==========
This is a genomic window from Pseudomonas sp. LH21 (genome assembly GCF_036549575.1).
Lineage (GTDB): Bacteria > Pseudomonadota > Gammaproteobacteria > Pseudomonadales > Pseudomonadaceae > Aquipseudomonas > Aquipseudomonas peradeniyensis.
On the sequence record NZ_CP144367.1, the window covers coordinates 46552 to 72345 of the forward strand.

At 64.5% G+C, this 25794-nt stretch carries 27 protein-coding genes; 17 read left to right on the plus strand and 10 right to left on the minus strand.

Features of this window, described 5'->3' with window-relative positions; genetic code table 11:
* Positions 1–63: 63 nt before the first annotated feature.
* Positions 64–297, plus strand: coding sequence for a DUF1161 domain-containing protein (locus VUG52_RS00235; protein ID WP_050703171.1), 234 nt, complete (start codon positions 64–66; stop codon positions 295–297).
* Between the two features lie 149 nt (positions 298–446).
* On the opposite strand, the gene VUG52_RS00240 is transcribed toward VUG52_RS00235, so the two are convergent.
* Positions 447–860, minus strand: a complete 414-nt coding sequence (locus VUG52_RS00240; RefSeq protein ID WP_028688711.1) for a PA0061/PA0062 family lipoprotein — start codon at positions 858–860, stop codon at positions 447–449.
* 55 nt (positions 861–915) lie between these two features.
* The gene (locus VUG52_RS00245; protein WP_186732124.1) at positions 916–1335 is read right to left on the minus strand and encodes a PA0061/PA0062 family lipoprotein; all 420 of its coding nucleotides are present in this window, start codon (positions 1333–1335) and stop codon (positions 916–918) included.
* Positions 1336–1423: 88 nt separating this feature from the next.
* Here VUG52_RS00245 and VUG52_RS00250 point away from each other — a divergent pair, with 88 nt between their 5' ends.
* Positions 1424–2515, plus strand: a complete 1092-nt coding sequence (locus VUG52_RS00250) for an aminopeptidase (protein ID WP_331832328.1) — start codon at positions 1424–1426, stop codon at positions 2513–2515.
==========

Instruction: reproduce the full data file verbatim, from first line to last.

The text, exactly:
This is a genomic window from Pseudomonas sp. LH21 (genome assembly GCF_036549575.1).
Lineage (GTDB): Bacteria > Pseudomonadota > Gammaproteobacteria > Pseudomonadales > Pseudomonadaceae > Aquipseudomonas > Aquipseudomonas peradeniyensis.
On the sequence record NZ_CP144367.1, the window covers coordinates 46552 to 72345 of the forward strand.

At 64.5% G+C, this 25794-nt stretch carries 27 protein-coding genes; 17 read left to right on the plus strand and 10 right to left on the minus strand.

Features of this window, described 5'->3' with window-relative positions; genetic code table 11:
* Positions 1–63: 63 nt before the first annotated feature.
* Positions 64–297, plus strand: coding sequence for a DUF1161 domain-containing protein (locus VUG52_RS00235; protein ID WP_050703171.1), 234 nt, complete (start codon positions 64–66; stop codon positions 295–297).
* Between the two features lie 149 nt (positions 298–446).
* On the opposite strand, the gene VUG52_RS00240 is transcribed toward VUG52_RS00235, so the two are convergent.
* Positions 447–860, minus strand: a complete 414-nt coding sequence (locus VUG52_RS00240; RefSeq protein ID WP_028688711.1) for a PA0061/PA0062 family lipoprotein — start codon at positions 858–860, stop codon at positions 447–449.
* 55 nt (positions 861–915) lie between these two features.
* The gene (locus VUG52_RS00245; protein WP_186732124.1) at positions 916–1335 is read right to left on the minus strand and encodes a PA0061/PA0062 family lipoprotein; all 420 of its coding nucleotides are present in this window, start codon (positions 1333–1335) and stop codon (positions 916–918) included.
* Positions 1336–1423: 88 nt separating this feature from the next.
* Here VUG52_RS00245 and VUG52_RS00250 point away from each other — a divergent pair, with 88 nt between their 5' ends.
* Positions 1424–2515, plus strand: a complete 1092-nt coding sequence (locus VUG52_RS00250) for an aminopeptidase (protein ID WP_331832328.1) — start codon at positions 1424–1426, stop codon at positions 2513–2515.